Stories tagged saint croix


The issue:
About a month ago, a frack-sand mining operation near Grantsburg, WI, spilled some fine-grained sediment from a settling pond into a tributary of the St. Croix River. Local news media covered the story, and more details, for example, can be found in the Pioneer Press story by Dennis Lien.

So what’s the big deal?
Well, there are standards regarding water turbidity, which means that as a society we’ve decided that we don’t like cloudy water, at least in some settings and at some levels. For a naturally clear-water system like the St. Croix, increasing turbidity would alter the food chain at all levels. Algal primary producers rely on sunlight blocked by turbidity. Sight-based predation at the top of the food change would be altered. Benthic (bottom-dwelling) organisms that depend on coarse substrates could be smothered by siltation. Especially in the St. Croix, one of the last refugia for freshwater endangered mussel species, we must be on guard against too much fine sediment. And finally, where does the sediment end up? It’s filling up not only man-made reservoirs but also treasured natural lakes, iconically Lake St. Croix and Lake Pepin. These lakes are filling in with fine-grained sediment at about 3X and 10X their natural rates, respectively. (How do we know? See work done by the Museum’s St. Croix Watershed Research Station.)

Hey, it’s only a little bit...
Or was it? How much is a little? A little here, a little there, and a little more from over there -- it starts to add up. All water in a watershed runs downhill to the river, efficiently carrying both particles and dissolved materials. The river ultimately sees it all: all the disturbances, however seemingly minor, throughout the watershed. Rivers die a death of a thousand cuts. We have enough difficulty trying to control nonpoint sources of sediment and other pollutants. Stopping discharge of fine-grained materials from a mining operation is eminently fixable. It’s the right thing to do. Fortunately, all parties seem in agreement on this, including the mining company, which has repaired its leaky dike.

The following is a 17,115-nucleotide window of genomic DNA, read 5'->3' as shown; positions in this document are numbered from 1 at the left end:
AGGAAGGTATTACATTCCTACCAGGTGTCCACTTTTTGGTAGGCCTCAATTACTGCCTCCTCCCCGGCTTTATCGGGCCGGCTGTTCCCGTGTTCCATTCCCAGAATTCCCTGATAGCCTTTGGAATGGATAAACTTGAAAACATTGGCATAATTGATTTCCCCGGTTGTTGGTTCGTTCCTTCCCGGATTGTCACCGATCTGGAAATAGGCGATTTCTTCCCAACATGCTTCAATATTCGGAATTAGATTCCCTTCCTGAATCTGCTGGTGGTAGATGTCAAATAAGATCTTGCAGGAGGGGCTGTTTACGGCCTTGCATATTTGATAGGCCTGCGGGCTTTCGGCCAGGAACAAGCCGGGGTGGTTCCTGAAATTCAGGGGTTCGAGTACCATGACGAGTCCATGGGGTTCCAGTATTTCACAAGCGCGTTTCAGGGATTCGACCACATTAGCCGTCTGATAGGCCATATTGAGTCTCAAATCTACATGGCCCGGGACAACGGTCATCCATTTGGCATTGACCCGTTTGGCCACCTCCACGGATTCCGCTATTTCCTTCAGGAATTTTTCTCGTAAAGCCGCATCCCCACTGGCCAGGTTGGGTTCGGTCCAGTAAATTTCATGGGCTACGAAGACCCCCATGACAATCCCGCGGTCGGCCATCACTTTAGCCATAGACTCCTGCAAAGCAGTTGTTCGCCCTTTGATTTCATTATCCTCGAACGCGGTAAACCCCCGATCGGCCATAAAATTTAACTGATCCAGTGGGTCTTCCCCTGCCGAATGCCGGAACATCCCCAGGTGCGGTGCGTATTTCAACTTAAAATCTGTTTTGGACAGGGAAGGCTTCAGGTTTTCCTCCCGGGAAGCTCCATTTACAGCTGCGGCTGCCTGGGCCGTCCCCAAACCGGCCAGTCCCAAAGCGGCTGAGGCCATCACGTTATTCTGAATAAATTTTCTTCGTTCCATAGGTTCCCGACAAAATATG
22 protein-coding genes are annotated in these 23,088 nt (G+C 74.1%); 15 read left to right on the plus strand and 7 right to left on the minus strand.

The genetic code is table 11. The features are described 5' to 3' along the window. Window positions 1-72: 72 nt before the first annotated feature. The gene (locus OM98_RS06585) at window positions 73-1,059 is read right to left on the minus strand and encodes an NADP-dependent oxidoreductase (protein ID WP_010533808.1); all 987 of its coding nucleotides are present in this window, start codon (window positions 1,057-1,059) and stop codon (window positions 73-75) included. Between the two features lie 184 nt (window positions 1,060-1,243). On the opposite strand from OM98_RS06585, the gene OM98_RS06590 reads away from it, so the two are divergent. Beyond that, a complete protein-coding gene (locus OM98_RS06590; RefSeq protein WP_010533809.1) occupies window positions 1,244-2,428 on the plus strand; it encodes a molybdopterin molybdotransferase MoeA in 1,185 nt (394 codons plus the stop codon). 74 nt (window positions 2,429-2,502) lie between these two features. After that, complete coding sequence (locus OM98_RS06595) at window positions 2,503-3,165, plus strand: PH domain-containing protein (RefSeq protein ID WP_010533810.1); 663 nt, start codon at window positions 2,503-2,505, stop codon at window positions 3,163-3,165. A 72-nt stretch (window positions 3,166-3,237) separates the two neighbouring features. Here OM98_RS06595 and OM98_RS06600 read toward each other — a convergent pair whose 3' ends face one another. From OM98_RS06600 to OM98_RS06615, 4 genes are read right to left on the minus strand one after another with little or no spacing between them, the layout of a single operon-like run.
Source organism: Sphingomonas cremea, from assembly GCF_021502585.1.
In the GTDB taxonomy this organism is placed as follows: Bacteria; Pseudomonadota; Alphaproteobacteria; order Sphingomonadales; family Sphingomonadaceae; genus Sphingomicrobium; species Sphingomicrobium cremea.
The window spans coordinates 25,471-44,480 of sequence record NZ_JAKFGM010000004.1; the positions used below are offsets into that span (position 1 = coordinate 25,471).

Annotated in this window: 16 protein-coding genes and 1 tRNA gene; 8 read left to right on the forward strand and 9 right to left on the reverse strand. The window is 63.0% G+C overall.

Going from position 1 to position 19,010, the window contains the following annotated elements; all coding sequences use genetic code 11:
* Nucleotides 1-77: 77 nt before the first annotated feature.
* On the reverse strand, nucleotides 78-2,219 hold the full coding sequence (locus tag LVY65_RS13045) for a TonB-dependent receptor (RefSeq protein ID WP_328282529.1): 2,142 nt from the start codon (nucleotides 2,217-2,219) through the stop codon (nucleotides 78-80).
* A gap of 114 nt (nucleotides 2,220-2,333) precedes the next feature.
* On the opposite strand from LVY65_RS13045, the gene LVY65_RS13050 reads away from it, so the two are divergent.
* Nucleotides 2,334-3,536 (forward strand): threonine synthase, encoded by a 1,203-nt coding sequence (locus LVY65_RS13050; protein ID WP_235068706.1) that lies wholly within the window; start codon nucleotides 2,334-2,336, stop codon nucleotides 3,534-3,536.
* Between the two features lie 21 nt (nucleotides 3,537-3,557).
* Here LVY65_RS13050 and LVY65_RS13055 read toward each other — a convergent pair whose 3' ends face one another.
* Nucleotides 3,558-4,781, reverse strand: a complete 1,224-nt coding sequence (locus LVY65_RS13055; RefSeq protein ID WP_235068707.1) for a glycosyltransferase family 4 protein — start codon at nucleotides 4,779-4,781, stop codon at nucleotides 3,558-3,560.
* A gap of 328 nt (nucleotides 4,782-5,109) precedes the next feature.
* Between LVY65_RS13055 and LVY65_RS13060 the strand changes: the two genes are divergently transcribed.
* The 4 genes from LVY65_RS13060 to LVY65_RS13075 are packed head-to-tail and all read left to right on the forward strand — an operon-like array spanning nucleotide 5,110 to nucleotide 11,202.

Grass Carp: Grass Carp (White Amur) - Ctenopharyngodon idella Courtesy USGS

Grass carp, which sound like the kind of fish you would find in Cheech and Chong’s aquarium, have been turning up in the rivers around Minnesota. And authorities aren’t excited by the possibilities of this invasive species making a home in northern waters.

In early April, a commercial fisherman caught a 45- to 50-pound grass carp in the St. Croix River near Prescott, Wisc. While it was a thrilling fish to pull in for the angler, it does raise concerns about the changing dynamics of the fish population in the Mississippi River and its tributaries.

The grass carp is one of three reported catches in the Minnesota/Wisconsin river in the past two years. The others came in the past two falls, with one being caught in Lake Pepin on the Mississippi River and the other caught further downstream near the southern Minnesota border. While the Minnesota Department of Natural Resources is concerned about these intruders, it hasn’t found any evidence that they’re breeding yet in northern waters which would accelerate their numbers.


On April 6, officials from Minnesota and Wisconsin signed an agreement designed to reduce levels of phosphorus in the St. Croix River by 20% by the year 2020.

For more information about phosphorus in the St. Croix visit the Buzz kiosk in the Mississippi River Gallery on level 5, or check out our on-line feature.